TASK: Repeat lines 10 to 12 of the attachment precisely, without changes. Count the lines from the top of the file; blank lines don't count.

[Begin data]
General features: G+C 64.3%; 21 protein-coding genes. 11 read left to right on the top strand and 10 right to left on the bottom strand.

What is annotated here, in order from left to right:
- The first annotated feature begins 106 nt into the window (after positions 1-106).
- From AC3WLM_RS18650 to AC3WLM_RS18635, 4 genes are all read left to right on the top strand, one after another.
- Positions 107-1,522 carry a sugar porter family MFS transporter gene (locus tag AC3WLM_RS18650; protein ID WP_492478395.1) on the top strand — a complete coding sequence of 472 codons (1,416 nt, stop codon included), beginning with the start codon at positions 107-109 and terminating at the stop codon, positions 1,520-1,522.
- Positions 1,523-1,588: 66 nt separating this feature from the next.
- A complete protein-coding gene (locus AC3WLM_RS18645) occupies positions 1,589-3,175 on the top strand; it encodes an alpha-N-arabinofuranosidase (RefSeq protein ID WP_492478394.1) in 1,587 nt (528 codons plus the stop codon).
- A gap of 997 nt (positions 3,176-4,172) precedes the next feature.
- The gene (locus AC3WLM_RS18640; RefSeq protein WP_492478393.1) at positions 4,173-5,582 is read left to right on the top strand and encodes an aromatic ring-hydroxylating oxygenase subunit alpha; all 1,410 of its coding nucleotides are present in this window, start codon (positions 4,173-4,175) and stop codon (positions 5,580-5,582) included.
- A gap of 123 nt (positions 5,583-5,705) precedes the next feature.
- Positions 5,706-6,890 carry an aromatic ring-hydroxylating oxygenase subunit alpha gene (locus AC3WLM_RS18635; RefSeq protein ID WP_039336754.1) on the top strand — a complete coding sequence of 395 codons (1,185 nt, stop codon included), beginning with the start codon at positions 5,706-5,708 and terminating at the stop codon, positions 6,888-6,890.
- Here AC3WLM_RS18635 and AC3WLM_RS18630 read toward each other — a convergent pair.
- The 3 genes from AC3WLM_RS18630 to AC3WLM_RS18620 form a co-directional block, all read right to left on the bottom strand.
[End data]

- A gap of 123 nt (positions 5,583-5,705) precedes the next feature.
- Positions 5,706-6,890 carry an aromatic ring-hydroxylating oxygenase subunit alpha gene (locus AC3WLM_RS18635; RefSeq protein ID WP_039336754.1) on the top strand — a complete coding sequence of 395 codons (1,185 nt, stop codon included), beginning with the start codon at positions 5,706-5,708 and terminating at the stop codon, positions 6,888-6,890.
- Here AC3WLM_RS18635 and AC3WLM_RS18630 read toward each other — a convergent pair.